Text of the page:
Future OpenPGP Support in Thunderbird

Binarus lists at binarus.de
Mon Oct 14 09:40:30 CEST 2019

On 13.10.2019 22:27, Jeff Allen via Gnupg-users wrote:
> On 10/13/19 2:21 AM, Patrick Brunschwig wrote:
>> The vast majority of users of Enigmail (somewhere around 98%) don't use
>> external built keys.
> How do you know this?

I don't know either, but perhaps it is in the debug logs the Enigmail
team analyzes?

>> The vast majority of users also don't use GnuPG for
>> anything else than email. These users don't care where their key is
>> stored, nor which software under the hood is used for the crypto. All
>> they care is that encryption works smoothly.
> And this?

I am also not sure about this. As far as it concerns Windows, the first
part of the statement may be true. There is plenty of software to
encrypt single files or directories for Windows, including the software
which is part of the O/S. People probably tend to go the easiest way,
even if another solution would be safer and technically superior. I
don't know the situation under Linux well enough to comment.

I disagree with the second part of the statement, though. Most of the
people who think about privacy and email encryption / authentication at
all are educated, non-average users who want to be sure that there are
no backdoors in their software and that they use it as safely as
possible (meaning that they care about software, algorithms and
ciphers), and who want to backup their keys (meaning that they care
where the keys are stored). And yes, I want to decide on my own if my
key is ED25519, RSA1024 or RSA4096 :-)

>> The most important aspects from our side are the following: The chosen
>> solution must run smoothly for the ~20M users of Thunderbird without
>> causing a large amount of support/setup issues.
> Presumably those ~20,000,000 will have to opt-in to use Thunderbird
> encryption.  Most won't for the same reason they don't install and use
> Enigmail now.  They don't particularly care about privacy, and the few
> who do care correspond with people who don't.

I am not sure where this will lead to. It sounds as if you were
suggesting to give up on privacy, encryption and authentication for that

While I agree with you that this problem exists and is quite difficult
to solve (eventually it needs another decade), I am absolutely sure that
bad and difficult software will make it worse, but good and usable
software will help in solving it. The fact that the problem exists does
not mean that nobody should try to solve it by providing easier-to-use,
fully integrated software with reasonable default settings.

>> We want to have
>> something that satisfies as many users of Enigmail as possible. We
>> certainly don't want to have people run away from Thunderbird because of
>> OpenPGP.
> [Snip]
> Is there any reason to think that folks who object to easy-to-use
> proprietary encrypted email solutions from ProtonMail and Tutanota will
> embrace a proprietary encrypted email solution from Thunderbird?

There are many reasons to think so (the following applies to ProtonMail
as well as Tutanota):

1) To actually use those services in a reasonable manner, you have to
opt-in for a paid contract. For most of us, this is a matter of
principle. Why should we pay for a thing that used to be free all the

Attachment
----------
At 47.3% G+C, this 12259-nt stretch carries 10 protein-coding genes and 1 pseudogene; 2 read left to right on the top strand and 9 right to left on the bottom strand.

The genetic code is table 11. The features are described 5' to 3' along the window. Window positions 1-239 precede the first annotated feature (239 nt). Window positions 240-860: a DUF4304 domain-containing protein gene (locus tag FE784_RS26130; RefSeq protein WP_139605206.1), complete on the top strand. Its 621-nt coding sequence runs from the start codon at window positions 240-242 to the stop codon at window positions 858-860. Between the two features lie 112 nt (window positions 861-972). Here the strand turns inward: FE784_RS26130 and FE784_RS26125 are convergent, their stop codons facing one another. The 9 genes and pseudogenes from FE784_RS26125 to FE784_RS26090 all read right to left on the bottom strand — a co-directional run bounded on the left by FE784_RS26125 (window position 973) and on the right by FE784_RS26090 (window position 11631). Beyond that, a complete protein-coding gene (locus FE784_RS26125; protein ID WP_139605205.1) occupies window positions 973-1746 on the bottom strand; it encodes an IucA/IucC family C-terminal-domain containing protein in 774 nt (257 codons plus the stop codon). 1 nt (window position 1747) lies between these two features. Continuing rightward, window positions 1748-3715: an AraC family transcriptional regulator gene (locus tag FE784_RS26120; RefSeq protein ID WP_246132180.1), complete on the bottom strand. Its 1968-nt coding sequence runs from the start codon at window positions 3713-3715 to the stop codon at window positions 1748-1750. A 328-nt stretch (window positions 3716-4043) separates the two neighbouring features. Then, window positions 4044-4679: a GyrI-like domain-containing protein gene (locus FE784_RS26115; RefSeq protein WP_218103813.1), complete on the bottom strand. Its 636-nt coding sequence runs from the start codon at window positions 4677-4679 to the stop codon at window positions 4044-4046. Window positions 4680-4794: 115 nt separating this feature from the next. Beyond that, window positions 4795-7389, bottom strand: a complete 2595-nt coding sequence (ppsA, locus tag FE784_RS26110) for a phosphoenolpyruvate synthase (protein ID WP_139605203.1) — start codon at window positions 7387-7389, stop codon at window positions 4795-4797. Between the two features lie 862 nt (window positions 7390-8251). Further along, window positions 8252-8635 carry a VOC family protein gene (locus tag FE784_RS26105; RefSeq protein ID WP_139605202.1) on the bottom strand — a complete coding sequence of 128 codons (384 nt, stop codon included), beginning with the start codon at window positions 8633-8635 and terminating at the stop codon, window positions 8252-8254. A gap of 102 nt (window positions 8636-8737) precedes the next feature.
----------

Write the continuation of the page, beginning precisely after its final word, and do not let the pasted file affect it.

time? (Note: I don't want to judge that attitude - I am just stating how
it is).

2) None of that services supports IMAP or POP3. I would be totally crazy
if I would make myself totally dependent on companies or services which
won't let me download my messages and integrate them into my email client.

What happens if those companies suddenly stop their service and you
haven't downloaded your messages yet (which anyway seems to be
impossible)? Or if you decide that you want to use another service? How
long will you be able to access your messages after you have stopped
paying your old service? Will they delete your messages until the quota
for free usage is reached again?

I insist on having all important data, including email messages,
in-house and under my complete control, and I strongly advise each of my
customers to do the same. So far, all of them are following that advice.
Therefore, such services never will have any chance to do business with
my customers.

3) I have several email addresses. I am definitely not ready to use a
different website or different software for each of them. That is, there
is absolutely no chance that I ever will use a service which does not
provide POP3 or IMAP (or, for the protocol, their successors).

I want *one* MUA (like Thunderbird) to be able to manage *all* of my
email messages in *one* place (For example, ever needed to search for a
message for which you can't remember the account it was received on? -
The global search in TB is very handy here. Further reasons: junk
filtering, action filters (automatically moving certain messages in
subfolders) and so on, all managed at one place, public folders, shared
folders and so on).

4) I doubt that these services can be legally used by businesses in
Germany. We are having some weird rules here, one of them saying that we
have to keep *each* (electronic) message we are receiving and sending in
a separate archive where users don't have access to. That is, users of
course may do anything they want in their normal email account, but all
messages which are ever sent or received must first be copied somewhere
where they cannot be manipulated or deleted.

I can't imagine how this could be achieved when using those services.

These are only a few of the many reasons against using a purely
cloud-based email system.



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